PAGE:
Glaucoma (the sneak thief of sight) refers to certain eye diseases that affect the optic nerve and cause vision loss, usually following an increase in pressure of the fluid within the eyeball. This pressure is called intraocular pressure. This is usually accompanied by a loss of vision which may vary from a slight loss of vision to complete blindness.

Glaucoma usually occurs in people over 40 years of age. The elderly and people with family histories of the disease are at greatest risk. There are no symptoms in the early stages and by the time the patient notices vision changes, visual loss due to glaucoma can only be halted, not reversed.

The eye is filled with a liquid called aqueous humour, secreted by membranes lining the eye. Normal pressure within the eye is maintained by allowing some of this fluid to drain away via an outflow pathway. When the outflow pathway is blocked for some reason, aqueous humour continues to build up causing an increase in pressure within the eyeball. Increased pressure can eventually damage the delicate optic nerve at the back of the eye, causing scarring. This nerve is the link between your eyes and brain. Blood supply may also be reduced to the optic nerve fibers.

Categories of Glaucoma include:

Primary Glaucoma

  • Open-angle Glaucoma.
  • Closed angle Glaucoma.
  • Congenital (infantile) Glaucoma.

Primary Glaucoma accounts for most diagnosed Glaucoma cases. This condition may result in peripheral (side) vision loss or coloured halos around lights. There is gradual vision loss over a period of years affecting both eyes. Pain may be felt in the eye from increased pressure within the eyeball. Other symptoms include mild headaches and vague visual problems. A frequent need to change prescriptions for glasses may also be a warning sign. This condition can often have no obvious symptoms and may only be detected on medical examination.

Secondary Glaucoma: this type of Glaucoma arises because of a pre-existing disease of the eye such as a tumour, an enlarged cataract or inflammation within the eye.

Absolute Glaucoma: this type of Glaucoma is likely to appear as the end stage of all Glaucoma.

Treat ment opt ions:

Your GP will diagnose and treat this condition and can provide you with the latest advice. It is diagnosed through a simple and painless test and is usually treated with eye drops, although lasers and surgery can also be used. Most cases can be controlled well with these treatments, thereby preventing further loss of vision. Early diagnosis and treatment is the key to preserving sight in people with glaucoma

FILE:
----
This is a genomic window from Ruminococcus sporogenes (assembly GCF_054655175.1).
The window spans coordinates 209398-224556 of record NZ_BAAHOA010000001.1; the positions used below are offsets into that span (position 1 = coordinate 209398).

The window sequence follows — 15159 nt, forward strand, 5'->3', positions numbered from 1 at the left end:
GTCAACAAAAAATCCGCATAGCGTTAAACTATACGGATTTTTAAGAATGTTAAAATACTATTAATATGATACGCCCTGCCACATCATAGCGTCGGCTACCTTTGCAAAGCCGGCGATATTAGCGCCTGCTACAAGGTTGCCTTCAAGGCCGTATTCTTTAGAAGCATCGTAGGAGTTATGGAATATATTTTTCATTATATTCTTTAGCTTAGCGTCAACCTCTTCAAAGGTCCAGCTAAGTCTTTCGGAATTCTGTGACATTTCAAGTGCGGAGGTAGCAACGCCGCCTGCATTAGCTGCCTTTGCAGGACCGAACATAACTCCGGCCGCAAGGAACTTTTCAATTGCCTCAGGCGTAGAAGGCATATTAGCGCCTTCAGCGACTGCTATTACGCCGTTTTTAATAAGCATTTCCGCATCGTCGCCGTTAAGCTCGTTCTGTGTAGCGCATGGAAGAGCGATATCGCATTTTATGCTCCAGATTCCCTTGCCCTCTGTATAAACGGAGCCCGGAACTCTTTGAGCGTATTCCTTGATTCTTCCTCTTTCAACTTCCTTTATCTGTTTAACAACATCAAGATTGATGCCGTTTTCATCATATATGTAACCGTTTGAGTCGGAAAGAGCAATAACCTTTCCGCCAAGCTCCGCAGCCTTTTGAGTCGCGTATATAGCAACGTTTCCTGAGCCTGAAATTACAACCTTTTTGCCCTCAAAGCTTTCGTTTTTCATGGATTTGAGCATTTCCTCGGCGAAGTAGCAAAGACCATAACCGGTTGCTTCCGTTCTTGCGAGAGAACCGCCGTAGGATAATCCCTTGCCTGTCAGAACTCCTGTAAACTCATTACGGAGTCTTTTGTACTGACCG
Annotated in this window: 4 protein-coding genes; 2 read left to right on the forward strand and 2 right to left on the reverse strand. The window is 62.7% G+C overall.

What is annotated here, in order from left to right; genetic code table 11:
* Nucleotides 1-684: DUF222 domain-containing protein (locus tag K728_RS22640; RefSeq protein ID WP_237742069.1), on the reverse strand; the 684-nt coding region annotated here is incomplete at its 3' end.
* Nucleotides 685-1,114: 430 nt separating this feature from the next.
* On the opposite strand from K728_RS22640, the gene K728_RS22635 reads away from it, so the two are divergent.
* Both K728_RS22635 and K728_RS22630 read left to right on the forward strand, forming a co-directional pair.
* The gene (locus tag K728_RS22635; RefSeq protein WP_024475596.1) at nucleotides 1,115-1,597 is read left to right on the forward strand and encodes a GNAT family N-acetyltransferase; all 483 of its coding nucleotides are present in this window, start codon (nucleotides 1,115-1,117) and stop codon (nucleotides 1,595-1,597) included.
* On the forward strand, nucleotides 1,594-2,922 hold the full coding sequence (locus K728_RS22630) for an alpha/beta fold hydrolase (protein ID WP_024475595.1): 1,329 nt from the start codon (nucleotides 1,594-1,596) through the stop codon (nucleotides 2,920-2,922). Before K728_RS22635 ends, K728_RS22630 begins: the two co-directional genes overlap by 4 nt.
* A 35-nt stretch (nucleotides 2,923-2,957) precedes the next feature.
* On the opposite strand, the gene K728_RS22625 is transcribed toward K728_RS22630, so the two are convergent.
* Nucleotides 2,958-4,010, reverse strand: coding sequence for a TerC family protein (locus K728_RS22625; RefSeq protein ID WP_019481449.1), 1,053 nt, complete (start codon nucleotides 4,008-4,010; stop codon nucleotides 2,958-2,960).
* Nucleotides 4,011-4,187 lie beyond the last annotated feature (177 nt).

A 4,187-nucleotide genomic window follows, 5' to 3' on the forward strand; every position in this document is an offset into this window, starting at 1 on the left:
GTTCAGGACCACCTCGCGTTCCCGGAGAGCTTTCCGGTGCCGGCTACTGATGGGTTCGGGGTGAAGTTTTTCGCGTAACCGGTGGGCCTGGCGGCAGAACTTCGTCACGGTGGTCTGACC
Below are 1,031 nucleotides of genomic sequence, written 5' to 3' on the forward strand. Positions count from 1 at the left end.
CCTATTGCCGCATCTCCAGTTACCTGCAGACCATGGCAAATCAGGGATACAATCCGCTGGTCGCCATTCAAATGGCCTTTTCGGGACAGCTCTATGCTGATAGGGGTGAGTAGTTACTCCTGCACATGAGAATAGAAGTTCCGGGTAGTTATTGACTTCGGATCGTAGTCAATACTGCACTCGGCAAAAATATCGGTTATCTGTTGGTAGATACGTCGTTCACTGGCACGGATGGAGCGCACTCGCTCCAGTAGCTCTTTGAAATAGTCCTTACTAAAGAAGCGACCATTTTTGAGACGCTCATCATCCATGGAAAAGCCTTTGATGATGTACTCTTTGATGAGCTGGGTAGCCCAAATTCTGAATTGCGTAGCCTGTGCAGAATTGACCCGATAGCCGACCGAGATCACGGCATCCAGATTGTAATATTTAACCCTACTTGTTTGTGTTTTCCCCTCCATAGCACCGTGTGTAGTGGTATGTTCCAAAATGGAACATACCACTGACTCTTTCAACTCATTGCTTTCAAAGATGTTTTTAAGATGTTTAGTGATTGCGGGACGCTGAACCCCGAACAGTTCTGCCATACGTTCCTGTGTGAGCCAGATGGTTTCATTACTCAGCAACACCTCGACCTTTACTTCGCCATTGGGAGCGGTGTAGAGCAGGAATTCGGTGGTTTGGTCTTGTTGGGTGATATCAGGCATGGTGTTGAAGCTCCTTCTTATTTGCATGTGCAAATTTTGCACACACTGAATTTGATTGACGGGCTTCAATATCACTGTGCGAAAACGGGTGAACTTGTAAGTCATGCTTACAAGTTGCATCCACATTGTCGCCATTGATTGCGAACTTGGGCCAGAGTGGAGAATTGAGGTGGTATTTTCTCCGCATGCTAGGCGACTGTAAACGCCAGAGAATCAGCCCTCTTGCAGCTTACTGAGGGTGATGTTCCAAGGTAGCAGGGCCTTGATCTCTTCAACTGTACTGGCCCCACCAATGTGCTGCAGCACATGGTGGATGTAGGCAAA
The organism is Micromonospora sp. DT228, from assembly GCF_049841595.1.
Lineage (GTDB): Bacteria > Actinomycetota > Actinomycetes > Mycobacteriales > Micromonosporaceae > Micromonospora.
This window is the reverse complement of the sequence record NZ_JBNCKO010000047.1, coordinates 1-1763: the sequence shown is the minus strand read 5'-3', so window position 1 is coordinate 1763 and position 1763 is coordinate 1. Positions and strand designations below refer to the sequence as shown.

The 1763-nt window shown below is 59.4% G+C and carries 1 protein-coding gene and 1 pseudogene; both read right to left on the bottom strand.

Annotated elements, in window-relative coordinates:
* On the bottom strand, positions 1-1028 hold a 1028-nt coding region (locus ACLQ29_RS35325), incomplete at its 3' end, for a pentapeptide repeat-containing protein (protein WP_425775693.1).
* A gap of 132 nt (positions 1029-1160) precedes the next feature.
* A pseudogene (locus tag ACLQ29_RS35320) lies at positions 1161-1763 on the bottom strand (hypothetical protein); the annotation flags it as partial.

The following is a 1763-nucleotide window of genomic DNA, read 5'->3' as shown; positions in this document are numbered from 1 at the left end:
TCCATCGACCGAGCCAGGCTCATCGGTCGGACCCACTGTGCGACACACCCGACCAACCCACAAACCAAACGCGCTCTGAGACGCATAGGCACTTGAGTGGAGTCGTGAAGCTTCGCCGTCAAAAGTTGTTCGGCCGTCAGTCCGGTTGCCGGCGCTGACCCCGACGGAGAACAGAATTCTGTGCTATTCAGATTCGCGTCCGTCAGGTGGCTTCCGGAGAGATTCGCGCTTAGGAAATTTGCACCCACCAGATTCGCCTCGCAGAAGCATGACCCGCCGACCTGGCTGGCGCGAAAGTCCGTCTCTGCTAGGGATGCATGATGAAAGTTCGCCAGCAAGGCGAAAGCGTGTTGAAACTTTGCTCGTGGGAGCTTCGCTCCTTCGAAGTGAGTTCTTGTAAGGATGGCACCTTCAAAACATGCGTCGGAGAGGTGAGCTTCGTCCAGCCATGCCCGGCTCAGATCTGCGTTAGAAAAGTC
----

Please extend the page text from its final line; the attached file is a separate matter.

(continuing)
Diet hints:

  • Vitamin C helps maintain the strength of collagen in the body. Include plenty of fresh fruits and vegetables (citrus fruits, cabbage, pineapple, potato, parsley and broccoli) in the diet each day.
  • Bioflavonoids assist with the normal metabolism of collagen in the body. Bioflavonoids are also found in fruits and vegetables, particularly the pith of citrus fruits.
  • Vitamin B1 deficiency may be associated with Glaucoma. Include whole grains, wheat germ, nuts, liver and pork in the diet.
  • Eliminate any possible food allergens.
  • Avoid caffeine as it may affect fluid pressure in the eye.
  • Vitamin C combines well the bioflavonoid rutin to reduce pain and intraocular pressure.
  • Chromium is particularly important for people with diabetes as it can assist with their blood sugar balance and prevention of glaucoma.
  • Magnesium can lower eye pressure by relaxing the blood vessels supplying the eye.
  • Bilberry may help prevent future blood vessel damage in the eye. Bilberry may help maintain night vision.
  • Ginkgo has been shown to be beneficial for glaucoma as it can improve blood flow and contains flavonoids which support eye structure and function.

It is essential that the pressure in the eyes is tested regularly, particularly in individuals with a family history of Glaucoma. Everyone over 40 years of age should have an eye test at least every 2 years.

Pharmacist’s advice:

  1. Follow the Diet Hints.
  2. If you have any queries regarding your prescriptive medication, ask your Pharmacist. It is very important to use the medication on a regular basis.
  3. Hints on Using Eye Drops: Use drops regularly. Keeping the drops cool (in the refrigerator) helps to feel the drops go into the eye. Keep an extra bottle of eye drops available so that you never run out. Always use the drops even when the eyesight is blurred and the eyes are uncomfortable.